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Supply chain executives now have an unprecedented opportunity to drive a deep shift in supply chain operational performance.

No longer relegated to the factory floor, robots are supplementing and augmenting human roles in such knowledge-intensive areas as supply chain planning, customer order management and inventory management.

The combined power of humans and machines is already improving operational efficiency. In time, it will deliver significantly better business outcomes.


Key findings

Ninety percent of supply chain executives agree that over the next three years supply chain performance will rely to a great extent on their supply chain talent. But the supply chain workforce must move beyond traditional roles and responsibilities.

Significantly better supply chain operational performance lies ahead—and what a shift it will be.

  • The collaboration between humans and machines will create new sources of value for the business. For example, most executives (65 percent) expect the combination of technology and humans to enable more forward looking and strategic decision-making to support business goals.

  • Humans will need to become internal entrepreneurs, or “intrapreneurs”— dynamic innovators who can proactively identify growth opportunities and manage the associated risks. One critical role ripe for intrapreneurship is supply chain demand and supply planning.

  • Advanced technologies will be needed to support the human intrapreneurs tasked with driving future innovation and growth. The most promising opportunities for value realization will align operational goals, i.e. reliability and efficiency, or speed and flexibility, with customer characteristics and business objectives. Targeted investments can then be made to increase the competitiveness of the supply chain.

2017 World Economic Forum insights

Digital Transformation Initiative Chemistry and Advanced Materials Industry

Through 2025, The Chemical and Advanced Materials industries are looking at a $310 billion to $550 billion in cumulative economic value, stemming from a single source—digital technologies.

Looking beyond the implications for a dramatic shift in supply chain workforce performance, leaders are also seeking ways to embrace entirely new business models, including extending traditional product offerings with digital components. Many are also closely monitoring pockets of digital disruption, including digitally accelerated biotech enabling the direct-route production of chemicals, or disintermediation by platform or marketplace players.

To learn more about the digital implications Chemicals and Advanced Materials companies should be considering now, check out the report Accenture produced for the World Economic Forum on Digital Transformation in the Chemical and Advanced Materials industries.


Integrating robotics, AI and prescriptive analytics technologies into the supply chain workforce today will help position you to realize the potential from revolutionary technologies tomorrow.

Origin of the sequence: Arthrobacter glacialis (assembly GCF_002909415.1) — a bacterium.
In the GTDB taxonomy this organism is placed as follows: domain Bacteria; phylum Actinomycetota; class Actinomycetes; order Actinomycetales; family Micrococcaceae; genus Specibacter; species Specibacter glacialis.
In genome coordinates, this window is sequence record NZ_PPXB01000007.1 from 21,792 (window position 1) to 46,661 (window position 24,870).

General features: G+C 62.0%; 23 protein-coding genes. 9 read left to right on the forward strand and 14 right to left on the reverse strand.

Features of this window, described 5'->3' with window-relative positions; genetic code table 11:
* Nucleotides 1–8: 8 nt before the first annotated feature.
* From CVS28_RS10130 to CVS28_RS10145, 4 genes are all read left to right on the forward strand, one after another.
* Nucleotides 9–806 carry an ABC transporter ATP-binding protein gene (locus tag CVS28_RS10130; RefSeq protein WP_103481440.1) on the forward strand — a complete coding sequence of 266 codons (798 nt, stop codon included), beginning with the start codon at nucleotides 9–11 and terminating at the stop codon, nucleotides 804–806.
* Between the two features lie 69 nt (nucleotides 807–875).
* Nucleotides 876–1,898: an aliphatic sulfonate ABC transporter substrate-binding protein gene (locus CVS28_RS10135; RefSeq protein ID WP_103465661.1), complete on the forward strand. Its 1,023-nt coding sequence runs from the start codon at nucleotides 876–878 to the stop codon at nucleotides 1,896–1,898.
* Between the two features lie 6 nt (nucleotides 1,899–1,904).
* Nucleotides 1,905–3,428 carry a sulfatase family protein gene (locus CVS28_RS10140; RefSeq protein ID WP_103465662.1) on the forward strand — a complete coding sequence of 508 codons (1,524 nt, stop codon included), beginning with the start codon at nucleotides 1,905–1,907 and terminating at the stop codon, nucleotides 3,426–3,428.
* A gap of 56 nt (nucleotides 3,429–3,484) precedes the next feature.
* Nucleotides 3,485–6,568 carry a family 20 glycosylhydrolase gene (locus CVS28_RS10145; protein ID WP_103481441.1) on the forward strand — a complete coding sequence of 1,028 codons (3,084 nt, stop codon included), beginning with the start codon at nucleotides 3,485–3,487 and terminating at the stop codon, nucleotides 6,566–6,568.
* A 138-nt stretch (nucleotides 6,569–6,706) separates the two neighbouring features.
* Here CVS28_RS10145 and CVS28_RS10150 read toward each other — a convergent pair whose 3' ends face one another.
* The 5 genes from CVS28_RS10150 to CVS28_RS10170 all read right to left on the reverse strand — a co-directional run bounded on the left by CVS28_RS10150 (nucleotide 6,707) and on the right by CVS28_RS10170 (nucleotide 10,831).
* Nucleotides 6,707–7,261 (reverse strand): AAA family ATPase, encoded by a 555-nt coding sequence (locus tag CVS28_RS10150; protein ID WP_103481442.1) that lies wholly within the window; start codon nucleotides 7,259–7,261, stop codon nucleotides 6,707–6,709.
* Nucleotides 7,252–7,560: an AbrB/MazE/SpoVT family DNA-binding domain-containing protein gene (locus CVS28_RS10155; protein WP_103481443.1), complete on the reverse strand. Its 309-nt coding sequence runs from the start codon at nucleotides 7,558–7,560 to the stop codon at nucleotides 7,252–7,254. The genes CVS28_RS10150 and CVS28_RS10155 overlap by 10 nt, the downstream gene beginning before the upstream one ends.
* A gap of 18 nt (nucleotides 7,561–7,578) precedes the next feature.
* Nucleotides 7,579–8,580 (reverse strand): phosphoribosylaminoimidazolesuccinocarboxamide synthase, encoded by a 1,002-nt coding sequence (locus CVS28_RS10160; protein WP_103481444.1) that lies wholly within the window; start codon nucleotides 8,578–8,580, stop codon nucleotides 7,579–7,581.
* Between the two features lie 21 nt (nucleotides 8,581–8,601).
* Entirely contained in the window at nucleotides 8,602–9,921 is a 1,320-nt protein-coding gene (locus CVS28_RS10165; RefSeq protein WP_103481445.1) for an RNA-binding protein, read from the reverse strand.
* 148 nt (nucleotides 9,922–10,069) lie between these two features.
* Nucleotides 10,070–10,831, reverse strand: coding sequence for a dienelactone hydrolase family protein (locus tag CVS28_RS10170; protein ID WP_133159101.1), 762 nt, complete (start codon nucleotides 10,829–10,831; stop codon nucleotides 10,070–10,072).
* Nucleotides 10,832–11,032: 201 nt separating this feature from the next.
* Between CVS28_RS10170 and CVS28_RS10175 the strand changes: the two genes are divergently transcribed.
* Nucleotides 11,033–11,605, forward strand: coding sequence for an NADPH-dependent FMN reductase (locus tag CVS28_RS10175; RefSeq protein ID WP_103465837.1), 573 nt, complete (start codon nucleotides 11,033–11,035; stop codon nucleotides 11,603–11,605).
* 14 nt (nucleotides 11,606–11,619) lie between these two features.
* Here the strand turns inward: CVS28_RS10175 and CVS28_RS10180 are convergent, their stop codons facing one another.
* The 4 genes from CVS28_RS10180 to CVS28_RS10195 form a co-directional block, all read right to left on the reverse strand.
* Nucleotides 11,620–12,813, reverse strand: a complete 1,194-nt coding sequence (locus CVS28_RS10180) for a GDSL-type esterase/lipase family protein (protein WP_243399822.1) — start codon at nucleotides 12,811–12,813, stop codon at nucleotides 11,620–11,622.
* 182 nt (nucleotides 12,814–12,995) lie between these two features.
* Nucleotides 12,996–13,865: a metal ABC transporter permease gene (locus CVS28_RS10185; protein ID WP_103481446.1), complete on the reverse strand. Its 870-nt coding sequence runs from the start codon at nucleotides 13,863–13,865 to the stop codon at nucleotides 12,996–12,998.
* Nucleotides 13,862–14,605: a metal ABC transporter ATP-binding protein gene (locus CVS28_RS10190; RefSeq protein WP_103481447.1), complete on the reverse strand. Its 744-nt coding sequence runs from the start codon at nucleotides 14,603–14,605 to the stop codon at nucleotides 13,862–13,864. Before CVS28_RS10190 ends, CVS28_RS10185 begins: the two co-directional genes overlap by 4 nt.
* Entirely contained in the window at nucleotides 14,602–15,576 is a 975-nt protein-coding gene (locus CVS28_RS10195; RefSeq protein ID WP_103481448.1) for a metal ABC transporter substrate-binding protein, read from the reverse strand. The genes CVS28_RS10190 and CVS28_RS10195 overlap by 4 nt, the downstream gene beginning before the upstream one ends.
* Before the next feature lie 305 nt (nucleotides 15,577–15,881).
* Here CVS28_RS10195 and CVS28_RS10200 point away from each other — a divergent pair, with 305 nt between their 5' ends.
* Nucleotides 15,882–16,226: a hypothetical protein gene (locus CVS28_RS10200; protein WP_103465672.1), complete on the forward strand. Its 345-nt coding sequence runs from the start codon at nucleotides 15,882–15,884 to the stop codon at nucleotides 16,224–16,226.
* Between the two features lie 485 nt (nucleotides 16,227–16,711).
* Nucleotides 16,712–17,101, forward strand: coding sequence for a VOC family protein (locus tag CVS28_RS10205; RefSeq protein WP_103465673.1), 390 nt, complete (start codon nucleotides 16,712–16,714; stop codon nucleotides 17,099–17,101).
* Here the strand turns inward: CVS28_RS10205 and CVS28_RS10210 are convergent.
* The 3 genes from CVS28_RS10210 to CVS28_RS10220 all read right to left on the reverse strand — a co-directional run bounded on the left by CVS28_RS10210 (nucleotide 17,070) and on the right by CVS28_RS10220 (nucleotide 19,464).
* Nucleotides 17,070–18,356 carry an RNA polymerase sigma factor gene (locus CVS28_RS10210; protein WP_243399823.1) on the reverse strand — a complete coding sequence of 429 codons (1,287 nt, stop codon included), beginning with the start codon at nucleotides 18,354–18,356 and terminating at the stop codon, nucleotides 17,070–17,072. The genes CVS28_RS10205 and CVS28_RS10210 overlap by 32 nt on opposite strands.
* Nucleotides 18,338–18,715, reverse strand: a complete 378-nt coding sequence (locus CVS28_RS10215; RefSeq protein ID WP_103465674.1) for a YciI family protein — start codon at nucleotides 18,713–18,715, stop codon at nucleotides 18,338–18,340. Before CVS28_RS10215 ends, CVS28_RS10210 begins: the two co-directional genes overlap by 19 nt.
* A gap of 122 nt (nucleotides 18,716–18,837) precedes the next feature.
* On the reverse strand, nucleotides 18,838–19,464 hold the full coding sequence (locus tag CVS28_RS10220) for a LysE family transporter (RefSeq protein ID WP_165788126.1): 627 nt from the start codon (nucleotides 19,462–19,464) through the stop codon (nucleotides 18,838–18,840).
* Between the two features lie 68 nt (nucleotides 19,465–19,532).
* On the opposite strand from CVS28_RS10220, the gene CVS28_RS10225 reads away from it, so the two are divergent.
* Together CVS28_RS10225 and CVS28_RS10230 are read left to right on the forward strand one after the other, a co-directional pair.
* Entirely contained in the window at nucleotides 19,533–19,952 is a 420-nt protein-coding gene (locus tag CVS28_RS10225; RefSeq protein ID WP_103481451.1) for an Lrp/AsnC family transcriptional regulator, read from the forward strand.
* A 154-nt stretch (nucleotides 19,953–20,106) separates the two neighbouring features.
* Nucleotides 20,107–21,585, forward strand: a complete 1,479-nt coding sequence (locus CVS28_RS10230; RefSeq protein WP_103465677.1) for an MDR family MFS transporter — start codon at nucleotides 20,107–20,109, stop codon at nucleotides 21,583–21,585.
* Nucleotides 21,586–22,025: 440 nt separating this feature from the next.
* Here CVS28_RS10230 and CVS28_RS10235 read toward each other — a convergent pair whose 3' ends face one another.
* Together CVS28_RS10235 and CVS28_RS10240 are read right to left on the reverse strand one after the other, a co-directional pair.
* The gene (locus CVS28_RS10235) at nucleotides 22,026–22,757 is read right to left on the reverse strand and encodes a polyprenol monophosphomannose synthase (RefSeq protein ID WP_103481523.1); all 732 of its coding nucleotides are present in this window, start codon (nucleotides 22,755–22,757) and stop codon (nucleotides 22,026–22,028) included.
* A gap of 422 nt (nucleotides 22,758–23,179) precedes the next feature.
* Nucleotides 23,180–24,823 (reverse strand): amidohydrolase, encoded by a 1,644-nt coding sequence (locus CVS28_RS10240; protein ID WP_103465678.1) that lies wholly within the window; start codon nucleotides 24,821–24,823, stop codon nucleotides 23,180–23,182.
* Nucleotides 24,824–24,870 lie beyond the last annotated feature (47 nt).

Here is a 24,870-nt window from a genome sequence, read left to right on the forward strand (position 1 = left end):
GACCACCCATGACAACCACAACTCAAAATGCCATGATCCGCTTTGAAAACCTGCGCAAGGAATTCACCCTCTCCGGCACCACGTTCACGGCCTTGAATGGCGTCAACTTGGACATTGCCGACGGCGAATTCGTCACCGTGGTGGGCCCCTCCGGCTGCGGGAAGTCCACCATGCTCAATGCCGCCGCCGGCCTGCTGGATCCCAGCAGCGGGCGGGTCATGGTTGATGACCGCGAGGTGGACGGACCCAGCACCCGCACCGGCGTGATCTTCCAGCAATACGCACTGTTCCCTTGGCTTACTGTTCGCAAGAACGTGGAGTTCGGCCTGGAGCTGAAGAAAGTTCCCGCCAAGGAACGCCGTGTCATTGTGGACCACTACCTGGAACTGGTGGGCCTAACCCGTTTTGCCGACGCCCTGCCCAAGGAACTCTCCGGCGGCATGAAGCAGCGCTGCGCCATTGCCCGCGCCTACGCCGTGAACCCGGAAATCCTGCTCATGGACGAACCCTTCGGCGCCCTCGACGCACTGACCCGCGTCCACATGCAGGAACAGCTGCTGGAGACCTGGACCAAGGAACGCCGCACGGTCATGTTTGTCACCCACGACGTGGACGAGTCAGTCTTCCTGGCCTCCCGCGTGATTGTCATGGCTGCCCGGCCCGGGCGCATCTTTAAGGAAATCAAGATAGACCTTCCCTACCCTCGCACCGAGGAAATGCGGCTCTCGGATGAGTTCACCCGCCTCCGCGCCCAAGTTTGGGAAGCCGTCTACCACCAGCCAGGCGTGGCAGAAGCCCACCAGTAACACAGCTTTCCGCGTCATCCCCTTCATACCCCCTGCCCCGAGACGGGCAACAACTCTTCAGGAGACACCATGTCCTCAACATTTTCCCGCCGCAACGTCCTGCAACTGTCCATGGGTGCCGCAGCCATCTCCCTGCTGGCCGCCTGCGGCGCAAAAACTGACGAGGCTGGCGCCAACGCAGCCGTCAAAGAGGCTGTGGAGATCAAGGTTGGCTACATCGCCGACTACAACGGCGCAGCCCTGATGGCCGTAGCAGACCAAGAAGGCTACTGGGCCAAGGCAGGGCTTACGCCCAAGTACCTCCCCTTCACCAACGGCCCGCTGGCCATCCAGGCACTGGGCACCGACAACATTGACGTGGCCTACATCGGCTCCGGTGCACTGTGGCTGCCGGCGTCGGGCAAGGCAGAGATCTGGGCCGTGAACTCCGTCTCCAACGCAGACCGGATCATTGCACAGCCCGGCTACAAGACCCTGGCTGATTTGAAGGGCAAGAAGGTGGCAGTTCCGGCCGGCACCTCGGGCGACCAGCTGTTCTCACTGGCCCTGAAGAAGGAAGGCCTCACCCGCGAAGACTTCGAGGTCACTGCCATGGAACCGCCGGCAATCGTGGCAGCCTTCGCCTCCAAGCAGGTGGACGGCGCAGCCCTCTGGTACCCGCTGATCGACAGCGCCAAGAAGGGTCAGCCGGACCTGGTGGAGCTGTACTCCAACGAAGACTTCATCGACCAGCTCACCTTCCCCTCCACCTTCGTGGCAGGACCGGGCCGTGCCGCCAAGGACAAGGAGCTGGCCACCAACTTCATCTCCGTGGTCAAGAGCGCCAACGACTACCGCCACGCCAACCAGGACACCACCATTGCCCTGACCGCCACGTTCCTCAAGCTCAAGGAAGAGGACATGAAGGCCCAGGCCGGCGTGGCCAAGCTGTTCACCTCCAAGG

• Attract your future workforce. Identify exceptional talent, including people who may never have considered a career in supply chain before, to fill the roles of intrapreneurs and innovators.

  • Extract the robot from the human. Redirect the “liberated” human worker to focus on the customer, on service level promises and on new products and services.

  • Place your innovation bets. Map opportunities to existing technology solutions according to their maturity and availability. Start exploring their potential, talk to their inventors and consider pilots. Think big, but start small.

Integrating robotics, AI and prescriptive analytics technologies into the supply chain workforce today will help position you to realize the potential from revolutionary technologies tomorrow.

Who we are

Bernd is a managing director in Accenture Strategy, responsible for driving the Accenture Strategy service portfolio in the German speaking countries including business, function and technology strategy, digital strategies, operating model designs, organizational change and innovation. In addition, he leads our global Chemicals & Natural Resources Industry Practice where he focuses on clients globally to address strategic issues around competitiveness, digital disruption and workforce of the future. Bernd is based in Zurich. 



Michael A. Meyer is a Managing Director with more than 20 years of experience in the consulting business. He leads the Operations Consulting practice of Accenture Strategy in the German-speaking market. Michael is focusing on operating model transformations, performance improvements in supply chain operations, organizational realignments and business process management. He has a varied project background in automotive, industrial equipment, life sciences and chemicals. He is experienced in working in multi-cultural environments, according stakeholder alignments and making transformational changes happen. Michael holds a diploma in Mechanical Engineering (Dipl.-Ing.) and Business Administration (Dipl.-Wirtsch.-Ing.) from the Technical University of Munich. He is located in Munich, Germany.

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Francisco helps organizations around the world transform their human capital capabilities by defining and developing dynamic HR strategies and organizational, operational and talent models. He specializes in assisting clients in the Automotive, Banking, Consumer Goods and Services, Insurance, Retail and Utilities industries. Francisco is based in Madrid.

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